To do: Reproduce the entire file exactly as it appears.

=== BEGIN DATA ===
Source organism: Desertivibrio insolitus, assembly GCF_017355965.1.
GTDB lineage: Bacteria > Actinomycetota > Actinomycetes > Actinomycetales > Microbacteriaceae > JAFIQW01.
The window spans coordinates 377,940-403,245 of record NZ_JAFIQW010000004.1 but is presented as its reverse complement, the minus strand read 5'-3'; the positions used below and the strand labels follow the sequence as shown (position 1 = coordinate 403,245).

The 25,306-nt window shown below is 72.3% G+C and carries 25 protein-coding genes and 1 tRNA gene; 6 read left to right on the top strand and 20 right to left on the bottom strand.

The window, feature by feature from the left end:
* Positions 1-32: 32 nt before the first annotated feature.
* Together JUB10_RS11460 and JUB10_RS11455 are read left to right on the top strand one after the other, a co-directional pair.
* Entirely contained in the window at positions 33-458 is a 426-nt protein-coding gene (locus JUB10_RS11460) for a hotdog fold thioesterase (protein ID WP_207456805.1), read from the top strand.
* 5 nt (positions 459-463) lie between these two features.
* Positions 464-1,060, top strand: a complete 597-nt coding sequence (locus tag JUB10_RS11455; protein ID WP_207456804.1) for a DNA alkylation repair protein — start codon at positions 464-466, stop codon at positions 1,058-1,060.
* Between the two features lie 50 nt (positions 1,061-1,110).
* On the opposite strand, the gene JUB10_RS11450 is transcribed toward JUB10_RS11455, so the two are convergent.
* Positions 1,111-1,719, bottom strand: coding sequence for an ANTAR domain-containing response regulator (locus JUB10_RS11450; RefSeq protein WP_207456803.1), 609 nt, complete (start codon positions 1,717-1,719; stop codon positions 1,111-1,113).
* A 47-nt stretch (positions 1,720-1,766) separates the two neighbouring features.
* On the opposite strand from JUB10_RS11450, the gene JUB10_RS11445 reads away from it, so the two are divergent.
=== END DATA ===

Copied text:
Source organism: Desertivibrio insolitus, assembly GCF_017355965.1.
GTDB lineage: Bacteria > Actinomycetota > Actinomycetes > Actinomycetales > Microbacteriaceae > JAFIQW01.
The window spans coordinates 377,940-403,245 of record NZ_JAFIQW010000004.1 but is presented as its reverse complement, the minus strand read 5'-3'; the positions used below and the strand labels follow the sequence as shown (position 1 = coordinate 403,245).

The 25,306-nt window shown below is 72.3% G+C and carries 25 protein-coding genes and 1 tRNA gene; 6 read left to right on the top strand and 20 right to left on the bottom strand.

The window, feature by feature from the left end:
* Positions 1-32: 32 nt before the first annotated feature.
* Together JUB10_RS11460 and JUB10_RS11455 are read left to right on the top strand one after the other, a co-directional pair.
* Entirely contained in the window at positions 33-458 is a 426-nt protein-coding gene (locus JUB10_RS11460) for a hotdog fold thioesterase (protein ID WP_207456805.1), read from the top strand.
* 5 nt (positions 459-463) lie between these two features.
* Positions 464-1,060, top strand: a complete 597-nt coding sequence (locus tag JUB10_RS11455; protein ID WP_207456804.1) for a DNA alkylation repair protein — start codon at positions 464-466, stop codon at positions 1,058-1,060.
* Between the two features lie 50 nt (positions 1,061-1,110).
* On the opposite strand, the gene JUB10_RS11450 is transcribed toward JUB10_RS11455, so the two are convergent.
* Positions 1,111-1,719, bottom strand: coding sequence for an ANTAR domain-containing response regulator (locus JUB10_RS11450; RefSeq protein WP_207456803.1), 609 nt, complete (start codon positions 1,717-1,719; stop codon positions 1,111-1,113).
* A 47-nt stretch (positions 1,720-1,766) separates the two neighbouring features.
* On the opposite strand from JUB10_RS11450, the gene JUB10_RS11445 reads away from it, so the two are divergent.